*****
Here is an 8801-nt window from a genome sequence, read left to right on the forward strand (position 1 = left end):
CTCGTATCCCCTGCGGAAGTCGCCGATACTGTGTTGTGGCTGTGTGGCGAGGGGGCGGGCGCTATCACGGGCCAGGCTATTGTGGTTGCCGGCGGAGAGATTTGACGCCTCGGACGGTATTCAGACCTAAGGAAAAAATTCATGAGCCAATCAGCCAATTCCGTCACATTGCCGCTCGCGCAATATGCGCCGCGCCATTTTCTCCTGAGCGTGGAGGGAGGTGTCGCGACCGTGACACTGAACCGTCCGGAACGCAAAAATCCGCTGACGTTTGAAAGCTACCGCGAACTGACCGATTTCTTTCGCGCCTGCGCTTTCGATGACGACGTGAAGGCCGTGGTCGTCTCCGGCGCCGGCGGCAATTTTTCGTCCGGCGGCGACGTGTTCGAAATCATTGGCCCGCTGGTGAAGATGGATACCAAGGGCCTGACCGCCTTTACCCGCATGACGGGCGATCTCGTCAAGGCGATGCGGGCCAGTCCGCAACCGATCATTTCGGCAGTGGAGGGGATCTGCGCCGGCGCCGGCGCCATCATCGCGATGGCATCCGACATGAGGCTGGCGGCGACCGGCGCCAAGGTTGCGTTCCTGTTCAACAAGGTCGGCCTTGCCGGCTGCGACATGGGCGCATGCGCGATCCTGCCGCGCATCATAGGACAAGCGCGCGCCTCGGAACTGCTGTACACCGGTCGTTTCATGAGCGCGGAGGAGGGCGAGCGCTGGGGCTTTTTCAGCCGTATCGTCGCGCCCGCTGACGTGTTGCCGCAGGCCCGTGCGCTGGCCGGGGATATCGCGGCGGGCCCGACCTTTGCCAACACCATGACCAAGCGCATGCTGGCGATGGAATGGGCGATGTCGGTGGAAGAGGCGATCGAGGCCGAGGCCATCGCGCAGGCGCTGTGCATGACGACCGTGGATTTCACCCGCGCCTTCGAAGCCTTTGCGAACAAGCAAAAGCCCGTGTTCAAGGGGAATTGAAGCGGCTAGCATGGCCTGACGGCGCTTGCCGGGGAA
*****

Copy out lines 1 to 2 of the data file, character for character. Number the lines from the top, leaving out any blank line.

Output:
Here is an 8801-nt window from a genome sequence, read left to right on the forward strand (position 1 = left end):
CTCGTATCCCCTGCGGAAGTCGCCGATACTGTGTTGTGGCTGTGTGGCGAGGGGGCGGGCGCTATCACGGGCCAGGCTATTGTGGTTGCCGGCGGAGAGATTTGACGCCTCGGACGGTATTCAGACCTAAGGAAAAAATTCATGAGCCAATCAGCCAATTCCGTCACATTGCCGCTCGCGCAATATGCGCCGCGCCATTTTCTCCTGAGCGTGGAGGGAGGTGTCGCGACCGTGACACTGAACCGTCCGGAACGCAAAAATCCGCTGACGTTTGAAAGCTACCGCGAACTGACCGATTTCTTTCGCGCCTGCGCTTTCGATGACGACGTGAAGGCCGTGGTCGTCTCCGGCGCCGGCGGCAATTTTTCGTCCGGCGGCGACGTGTTCGAAATCATTGGCCCGCTGGTGAAGATGGATACCAAGGGCCTGACCGCCTTTACCCGCATGACGGGCGATCTCGTCAAGGCGATGCGGGCCAGTCCGCAACCGATCATTTCGGCAGTGGAGGGGATCTGCGCCGGCGCCGGCGCCATCATCGCGATGGCATCCGACATGAGGCTGGCGGCGACCGGCGCCAAGGTTGCGTTCCTGTTCAACAAGGTCGGCCTTGCCGGCTGCGACATGGGCGCATGCGCGATCCTGCCGCGCATCATAGGACAAGCGCGCGCCTCGGAACTGCTGTACACCGGTCGTTTCATGAGCGCGGAGGAGGGCGAGCGCTGGGGCTTTTTCAGCCGTATCGTCGCGCCCGCTGACGTGTTGCCGCAGGCCCGTGCGCTGGCCGGGGATATCGCGGCGGGCCCGACCTTTGCCAACACCATGACCAAGCGCATGCTGGCGATGGAATGGGCGATGTCGGTGGAAGAGGCGATCGAGGCCGAGGCCATCGCGCAGGCGCTGTGCATGACGACCGTGGATTTCACCCGCGCCTTCGAAGCCTTTGCGAACAAGCAAAAGCCCGTGTTCAAGGGGAATTGAAGCGGCTAGCATGGCCTGACGGCGCTTGCCGGGGAA